Catch Fish with
22 July 2003
Slack low water!
Recently, on the tactics page, I mentioned that it was often possible to successfully fish different states of the tide by choosing your spots. As an example I mentioned one ledge which has only been producing bass at slack low water. The point was emphasised on a recent trip with a pal, Brian Baxter. Brian has corresponded with me by e-mail and last week he contacted me and said that he was going to try an early morning session at the ledge in question.
We met (for the first time) at four thirty (a.m.) as we parked our cars and walked along the shore to the chosen fishing place. There is only room for a couple of anglers and when we arrived the tide was still running out hard. Brian tried a surface lure and I fished a shallow diver but for an hour or more neither of us had a touch. Since changing my reel the other week I've had a few problems with the Whiplash (smaller spool? different line lay?) and I spent a bit of time fiddling with the line to avoid tangles. Anyway, as it approached low water, I commented to Brian that on my last few sessions the fish had been biting as the tide slackened. By then I'd switched to a Skitterpop but Brian had stuck to his slim Duel Magnet slider.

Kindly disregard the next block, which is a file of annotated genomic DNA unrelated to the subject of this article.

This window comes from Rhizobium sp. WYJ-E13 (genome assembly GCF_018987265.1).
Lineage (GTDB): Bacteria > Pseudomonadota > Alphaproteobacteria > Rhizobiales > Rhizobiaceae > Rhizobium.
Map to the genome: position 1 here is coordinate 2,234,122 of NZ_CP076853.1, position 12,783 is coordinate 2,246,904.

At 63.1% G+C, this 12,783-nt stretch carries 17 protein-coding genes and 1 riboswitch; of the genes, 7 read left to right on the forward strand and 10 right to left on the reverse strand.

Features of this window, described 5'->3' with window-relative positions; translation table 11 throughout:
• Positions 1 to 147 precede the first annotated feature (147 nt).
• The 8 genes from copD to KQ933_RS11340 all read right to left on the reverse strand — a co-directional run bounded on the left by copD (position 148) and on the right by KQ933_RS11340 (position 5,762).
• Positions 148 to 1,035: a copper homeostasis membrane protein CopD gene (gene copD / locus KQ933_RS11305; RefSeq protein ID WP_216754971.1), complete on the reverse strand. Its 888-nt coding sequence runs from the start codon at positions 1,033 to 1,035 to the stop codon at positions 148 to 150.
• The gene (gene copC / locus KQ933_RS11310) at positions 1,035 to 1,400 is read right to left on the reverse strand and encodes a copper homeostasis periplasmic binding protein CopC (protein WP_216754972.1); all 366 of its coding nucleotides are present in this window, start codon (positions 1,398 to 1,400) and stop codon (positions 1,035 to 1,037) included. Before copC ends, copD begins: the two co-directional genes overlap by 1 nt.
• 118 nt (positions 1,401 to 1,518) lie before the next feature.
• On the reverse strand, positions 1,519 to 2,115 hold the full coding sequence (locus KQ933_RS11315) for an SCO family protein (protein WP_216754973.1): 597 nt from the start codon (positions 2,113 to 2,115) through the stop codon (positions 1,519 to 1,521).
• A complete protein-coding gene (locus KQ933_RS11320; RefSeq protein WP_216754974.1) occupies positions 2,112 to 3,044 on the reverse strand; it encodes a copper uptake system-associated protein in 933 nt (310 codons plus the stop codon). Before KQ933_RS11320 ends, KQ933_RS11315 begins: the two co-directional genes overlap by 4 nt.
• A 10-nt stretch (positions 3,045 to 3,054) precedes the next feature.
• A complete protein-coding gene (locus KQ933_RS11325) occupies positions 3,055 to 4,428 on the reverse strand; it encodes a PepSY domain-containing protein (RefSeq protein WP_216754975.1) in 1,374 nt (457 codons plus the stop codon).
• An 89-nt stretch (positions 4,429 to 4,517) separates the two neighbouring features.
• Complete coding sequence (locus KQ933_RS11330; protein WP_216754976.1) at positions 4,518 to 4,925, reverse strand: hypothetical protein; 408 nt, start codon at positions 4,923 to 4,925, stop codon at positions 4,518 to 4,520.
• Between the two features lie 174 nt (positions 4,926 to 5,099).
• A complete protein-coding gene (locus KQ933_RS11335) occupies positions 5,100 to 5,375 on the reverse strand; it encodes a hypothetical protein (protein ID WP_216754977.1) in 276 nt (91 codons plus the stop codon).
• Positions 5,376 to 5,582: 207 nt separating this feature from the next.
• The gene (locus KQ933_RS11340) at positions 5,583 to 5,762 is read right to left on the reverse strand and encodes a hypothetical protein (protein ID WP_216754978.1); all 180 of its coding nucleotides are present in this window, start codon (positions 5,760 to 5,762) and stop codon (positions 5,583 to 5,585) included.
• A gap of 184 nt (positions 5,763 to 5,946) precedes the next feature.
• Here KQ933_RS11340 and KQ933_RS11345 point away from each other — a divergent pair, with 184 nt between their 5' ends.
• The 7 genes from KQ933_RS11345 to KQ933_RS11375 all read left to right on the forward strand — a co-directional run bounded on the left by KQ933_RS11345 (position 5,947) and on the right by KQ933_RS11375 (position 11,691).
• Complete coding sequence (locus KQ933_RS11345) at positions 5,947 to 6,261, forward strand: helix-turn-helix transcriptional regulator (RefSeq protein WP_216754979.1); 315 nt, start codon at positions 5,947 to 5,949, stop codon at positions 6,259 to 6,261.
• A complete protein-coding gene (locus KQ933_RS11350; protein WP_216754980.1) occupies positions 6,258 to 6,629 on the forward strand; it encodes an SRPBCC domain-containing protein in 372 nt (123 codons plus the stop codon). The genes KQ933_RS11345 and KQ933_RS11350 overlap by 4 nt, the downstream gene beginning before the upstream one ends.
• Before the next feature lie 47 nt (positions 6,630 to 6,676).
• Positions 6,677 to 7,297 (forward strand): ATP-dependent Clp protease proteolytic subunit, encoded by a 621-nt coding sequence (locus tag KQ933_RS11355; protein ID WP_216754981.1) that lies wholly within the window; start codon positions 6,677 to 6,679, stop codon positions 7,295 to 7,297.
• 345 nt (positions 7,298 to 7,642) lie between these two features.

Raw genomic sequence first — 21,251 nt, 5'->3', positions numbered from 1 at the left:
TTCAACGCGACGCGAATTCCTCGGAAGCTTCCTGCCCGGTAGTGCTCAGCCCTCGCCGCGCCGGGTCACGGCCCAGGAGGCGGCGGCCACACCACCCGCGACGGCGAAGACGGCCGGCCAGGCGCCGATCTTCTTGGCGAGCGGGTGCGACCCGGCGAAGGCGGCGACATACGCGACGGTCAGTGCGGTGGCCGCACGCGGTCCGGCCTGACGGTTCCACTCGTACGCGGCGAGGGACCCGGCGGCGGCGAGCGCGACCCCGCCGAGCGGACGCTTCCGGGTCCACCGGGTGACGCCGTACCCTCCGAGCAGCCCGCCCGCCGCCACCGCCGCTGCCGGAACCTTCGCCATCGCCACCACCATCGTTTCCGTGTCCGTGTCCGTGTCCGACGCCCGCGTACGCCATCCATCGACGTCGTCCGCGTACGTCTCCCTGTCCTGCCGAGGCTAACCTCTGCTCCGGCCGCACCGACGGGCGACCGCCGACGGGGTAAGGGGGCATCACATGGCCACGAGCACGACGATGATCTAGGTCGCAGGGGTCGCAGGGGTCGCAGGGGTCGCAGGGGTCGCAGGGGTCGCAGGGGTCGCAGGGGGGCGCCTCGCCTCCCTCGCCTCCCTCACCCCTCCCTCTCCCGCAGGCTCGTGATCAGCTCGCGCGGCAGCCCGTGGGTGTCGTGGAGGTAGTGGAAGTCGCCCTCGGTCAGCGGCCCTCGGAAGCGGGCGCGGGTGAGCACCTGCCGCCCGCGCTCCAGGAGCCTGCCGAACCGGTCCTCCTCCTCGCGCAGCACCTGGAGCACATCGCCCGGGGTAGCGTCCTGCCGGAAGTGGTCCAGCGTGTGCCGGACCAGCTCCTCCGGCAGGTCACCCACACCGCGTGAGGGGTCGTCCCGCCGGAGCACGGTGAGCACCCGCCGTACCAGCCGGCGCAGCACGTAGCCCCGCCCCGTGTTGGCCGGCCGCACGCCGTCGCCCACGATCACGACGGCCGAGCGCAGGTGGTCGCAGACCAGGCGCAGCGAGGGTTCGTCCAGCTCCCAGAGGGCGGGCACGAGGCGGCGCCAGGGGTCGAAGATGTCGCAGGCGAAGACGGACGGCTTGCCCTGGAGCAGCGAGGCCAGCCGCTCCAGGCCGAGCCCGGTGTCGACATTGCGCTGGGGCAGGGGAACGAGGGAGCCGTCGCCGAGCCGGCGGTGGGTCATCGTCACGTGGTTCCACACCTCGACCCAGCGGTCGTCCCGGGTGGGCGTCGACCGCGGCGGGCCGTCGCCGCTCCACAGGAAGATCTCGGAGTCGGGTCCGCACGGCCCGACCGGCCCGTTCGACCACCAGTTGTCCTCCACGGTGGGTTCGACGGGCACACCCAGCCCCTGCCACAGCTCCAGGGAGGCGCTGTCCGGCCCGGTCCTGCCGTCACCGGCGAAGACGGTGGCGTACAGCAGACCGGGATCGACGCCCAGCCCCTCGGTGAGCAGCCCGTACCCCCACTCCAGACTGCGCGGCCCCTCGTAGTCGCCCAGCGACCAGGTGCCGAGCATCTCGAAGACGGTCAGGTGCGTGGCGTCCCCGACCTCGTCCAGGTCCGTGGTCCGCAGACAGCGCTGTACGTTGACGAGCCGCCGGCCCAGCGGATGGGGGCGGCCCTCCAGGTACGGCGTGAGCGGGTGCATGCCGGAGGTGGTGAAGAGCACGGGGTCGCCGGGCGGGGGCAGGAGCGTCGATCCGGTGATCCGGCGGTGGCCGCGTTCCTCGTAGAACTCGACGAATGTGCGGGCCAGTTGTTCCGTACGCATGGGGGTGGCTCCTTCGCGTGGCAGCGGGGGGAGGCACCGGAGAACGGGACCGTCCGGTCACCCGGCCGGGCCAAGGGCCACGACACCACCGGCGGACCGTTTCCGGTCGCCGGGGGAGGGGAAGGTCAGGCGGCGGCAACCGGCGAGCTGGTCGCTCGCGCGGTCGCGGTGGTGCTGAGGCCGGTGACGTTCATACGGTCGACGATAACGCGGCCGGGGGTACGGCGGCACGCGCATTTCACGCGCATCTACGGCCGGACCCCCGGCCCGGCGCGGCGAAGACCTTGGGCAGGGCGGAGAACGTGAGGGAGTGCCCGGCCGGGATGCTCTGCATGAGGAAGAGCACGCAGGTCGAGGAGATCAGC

The tide was still running a bit when Brian had a splashy strike on his lure and hooked a smallish fish. As it came closer we saw that it was a mackerel. He said that he had caught quite a few mackerel on surface poppers but - having never seen this before myself - I was very interested. Brian's lure was slim, had silvery hooks with no dressing and the mackerel was well hooked on the tail treble. By the time we had returned the mackerel the tide was turning and within a few minutes I had a strike which was not hooked. Five more minutes and a second fish had a go at my lure, it missed the first time but at its second attempt (next chug) the line went tight and I was in. I landed the bass after a short struggle, took a picture, unhooked it, returned it and after a few more casts repeated the process almost exactly - even to the miss on the first bite.
By the time I put my second fish back the tide was just beginning to flow and it was time for me to go. Brian hung on after I left for half-an-hour but tells me he had no more bites. Fascinating! We both enjoyed our trip and agreed that we had learned quite a bit - you can't expect more from a trip than that. We will certainly be fishing together again in the next week or two and if we keep on learning in the same way it can only be good for us both.
If you have any comments or questions about fish, methods, tactics or 'what have you.'get in touch with me by sending an E-MAIL to - firstname.lastname@example.org
It's a mackerel!.
My first bass.
The second bass.